The timing of the Olmec and the strangeness of immediately building sacred cities with an almost captive population of around 10,000 people, such as La Venta and San Lorenzo, with strong Jaguar imagery and practices, implies a cultic basis was present from the beginning. And it is now looking likely that the ancient near east was similarly prefigured, not just by agriculture but also by know how involving numbers for the building of sacred buildings with astronomical aspects – a tradition that goes back at least to the megalithic of the Atlantic seaboard of Europe.

Since Columbus, the native populations of North and South America have been largely displaced or marginalized. It may be for this reason that the notion that people from an advanced population had initiated the Olmec civilization requires a high, possibly impossible, level of proof. This Isolationism***, perhaps to avoid “adding insult to injury”, is against the Olmec having derived from the Old World, where the historical records are not that much better. The Olmec origin date is around the time of the quite sudden collapse of the Bronze Age in the Mediterranean around 1200 BCE. And the Olmec, Maya and Aztec appear to have had a definite myth concerning someone called Quetzelcoatl bringing civilizing skills to found their culture, though their culture was also seen as arising from a group of seven underground caves.

***The opposite of Diffusionism: Diffusionism is an anthropological school of thought, was an attempt to understand the distribution of culture in terms of the origin of culture traits and their spread from one society to another. Versions of diffusionist thought included the conviction that all cultures originated from one culture center (heliocentric diffusion); the more reasonable view that cultures originated from a limited number of culture centers (culture circles); and finally the notion that each society is influenced by others but that the process of diffusion is both [subject to chance] and arbitrary . read more

Long Counts and The LUNAR Calendar

Having sketched this background, this article will explore a strange coincidence between the calendrical origins of the Megalithic in Brittany, of a 36 lunar month, 3 lunar year calendar, and the 18 month calendar found in the some of the later Olmec Great Counts, called after the Supplementary Glyphs appended to record the local time in an 18 lunar month calendar. The correlation between long counts and the supplementary data has been invaluable since the long counts can be ambiguous between one or more possible dates but we can predict the sun and moon that far back can compare the glyphs with the alternative dates. Counts have also been found that were eclipses of the sun or moon, resolving a given long count date. It is therefoe interesting to compare the two calendars using the geometrical fact that 36 lunar months is both 2 x 18, 4 x 9 and 3 x 12 since 36 is 4 x 3 x3.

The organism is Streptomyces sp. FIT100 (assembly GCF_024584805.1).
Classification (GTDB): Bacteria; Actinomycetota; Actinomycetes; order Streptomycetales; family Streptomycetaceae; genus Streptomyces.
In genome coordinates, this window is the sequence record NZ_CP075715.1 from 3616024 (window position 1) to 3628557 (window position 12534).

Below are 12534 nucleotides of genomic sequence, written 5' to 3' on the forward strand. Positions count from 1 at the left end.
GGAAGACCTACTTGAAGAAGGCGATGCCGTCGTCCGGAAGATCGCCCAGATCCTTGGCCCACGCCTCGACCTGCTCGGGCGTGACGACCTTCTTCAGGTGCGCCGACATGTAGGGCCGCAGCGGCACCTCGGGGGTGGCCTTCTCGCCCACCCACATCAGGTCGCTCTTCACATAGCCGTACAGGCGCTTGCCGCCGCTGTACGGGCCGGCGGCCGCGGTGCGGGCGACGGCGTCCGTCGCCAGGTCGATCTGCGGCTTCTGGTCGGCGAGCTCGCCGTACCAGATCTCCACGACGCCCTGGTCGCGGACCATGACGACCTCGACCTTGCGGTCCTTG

The implication is that the megalithic calendar over three years, which was based upon noticing that three solar years was the diagonal of a four square triangle whose side length is three lunar years, appears to have resulted in an Olmec/Maya calendar in which each square is 9 lunar months. As was noted in previous books (2004, 2016, 2018), the range 9 to 18 years contains a single lunar month {12}, the Jupiter synod {13.5}, the Saturn synod {12.8} and the Uranus synod {12.5}. This octave range between 9 and 2 x 9 = 18 was therefore possible to manifest as a Mexican city design (Teotihuacan) and as the Parthenon of Athens. A number of other examples can be found as one of the proposed major models used from the megalithic onwards, as discussed in Sacred Number: Language of the Angels (2021).

Parthenon as a New Model of the Meridian

This was published as The Geodetic And Musicological Significance Of The Shorter Side Length Of The Parthenon As Hekatompedon Or ‘Hundred-Footer’ in Music and Deep Memory: Speculations in ancient mathematics, tuning, and tradition, in memoriam Ernest G. McClain. Edited by Bryan Carr and Richard Dumbrill. pub: Lulu. photo: Steve Swayne  for Wikipedia on Parthenon.

This note responds to Kapraff and McClain’s preceding paper, in which they discover a many-faceted musical symbolism in the Parthenon. Specifically,  Ernst  Berger’s  new measurements include the shorter side of the triple pedestal of the monument as an accurate length to represent one second of the double meridian of the earth. By applying a knowledge of ancient metrology, Anne Bulckens’ doctoral derivations of a root foot can resolve to a pygme of 9/8 feet, of which one second of latitude would contain 90 such feet. However, as a ‘hundred footer’, the foot  length  should  then be 81/80 (1.0125) feet, the ratio  of  the syntonic comma. This would indicate a replacement, by Classical times, of the geographical constant of 1.01376 feet  within the model of the earth since the original model, by the late megalithic, assumed that the meridian was exactly half of the mean circumference of the earth. These alternative geographical constants co-incidentally represent the ubiquitous theme in ancient musicology of the transition between Pythagorean and  Just tunings and their respective commas of Pythagorean 1.01364 … (in metrology 1.01376) and syntonic 81/80 (1.0125).

By Classical times the term hekatompedon or ‘hundred-footer’ had evolved, to describe the ideal dimensionality of Greek peristyle temples. One of the earliest, the Heraion of Samos, came to be 100 feet long by the end of the 8th century[1], in contrast to the surface width of the Parthenon’s stylobyte which had been established as in the range 101.141 (Stuart, c.1750) to 101.341 (Penrose in 1888) feet[2].